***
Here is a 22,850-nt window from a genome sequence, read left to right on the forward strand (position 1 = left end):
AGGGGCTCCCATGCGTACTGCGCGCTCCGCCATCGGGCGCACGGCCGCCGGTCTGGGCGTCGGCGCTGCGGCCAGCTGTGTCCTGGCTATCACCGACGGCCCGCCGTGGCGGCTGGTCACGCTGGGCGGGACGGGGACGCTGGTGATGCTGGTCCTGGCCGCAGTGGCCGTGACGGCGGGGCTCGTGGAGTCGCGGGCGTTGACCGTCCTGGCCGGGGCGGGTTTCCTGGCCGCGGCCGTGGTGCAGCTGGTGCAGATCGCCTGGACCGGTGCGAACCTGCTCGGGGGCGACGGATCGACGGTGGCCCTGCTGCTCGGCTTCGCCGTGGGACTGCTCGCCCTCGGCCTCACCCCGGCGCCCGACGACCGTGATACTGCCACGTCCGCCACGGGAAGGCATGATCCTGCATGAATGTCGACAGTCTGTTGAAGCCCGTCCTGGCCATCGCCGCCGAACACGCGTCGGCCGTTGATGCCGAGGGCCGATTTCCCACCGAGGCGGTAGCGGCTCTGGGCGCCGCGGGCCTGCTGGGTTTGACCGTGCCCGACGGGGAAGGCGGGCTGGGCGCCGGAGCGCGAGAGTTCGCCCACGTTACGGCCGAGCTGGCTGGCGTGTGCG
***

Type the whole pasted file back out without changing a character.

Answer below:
Here is a 22,850-nt window from a genome sequence, read left to right on the forward strand (position 1 = left end):
AGGGGCTCCCATGCGTACTGCGCGCTCCGCCATCGGGCGCACGGCCGCCGGTCTGGGCGTCGGCGCTGCGGCCAGCTGTGTCCTGGCTATCACCGACGGCCCGCCGTGGCGGCTGGTCACGCTGGGCGGGACGGGGACGCTGGTGATGCTGGTCCTGGCCGCAGTGGCCGTGACGGCGGGGCTCGTGGAGTCGCGGGCGTTGACCGTCCTGGCCGGGGCGGGTTTCCTGGCCGCGGCCGTGGTGCAGCTGGTGCAGATCGCCTGGACCGGTGCGAACCTGCTCGGGGGCGACGGATCGACGGTGGCCCTGCTGCTCGGCTTCGCCGTGGGACTGCTCGCCCTCGGCCTCACCCCGGCGCCCGACGACCGTGATACTGCCACGTCCGCCACGGGAAGGCATGATCCTGCATGAATGTCGACAGTCTGTTGAAGCCCGTCCTGGCCATCGCCGCCGAACACGCGTCGGCCGTTGATGCCGAGGGCCGATTTCCCACCGAGGCGGTAGCGGCTCTGGGCGCCGCGGGCCTGCTGGGTTTGACCGTGCCCGACGGGGAAGGCGGGCTGGGCGCCGGAGCGCGAGAGTTCGCCCACGTTACGGCCGAGCTGGCTGGCGTGTGCG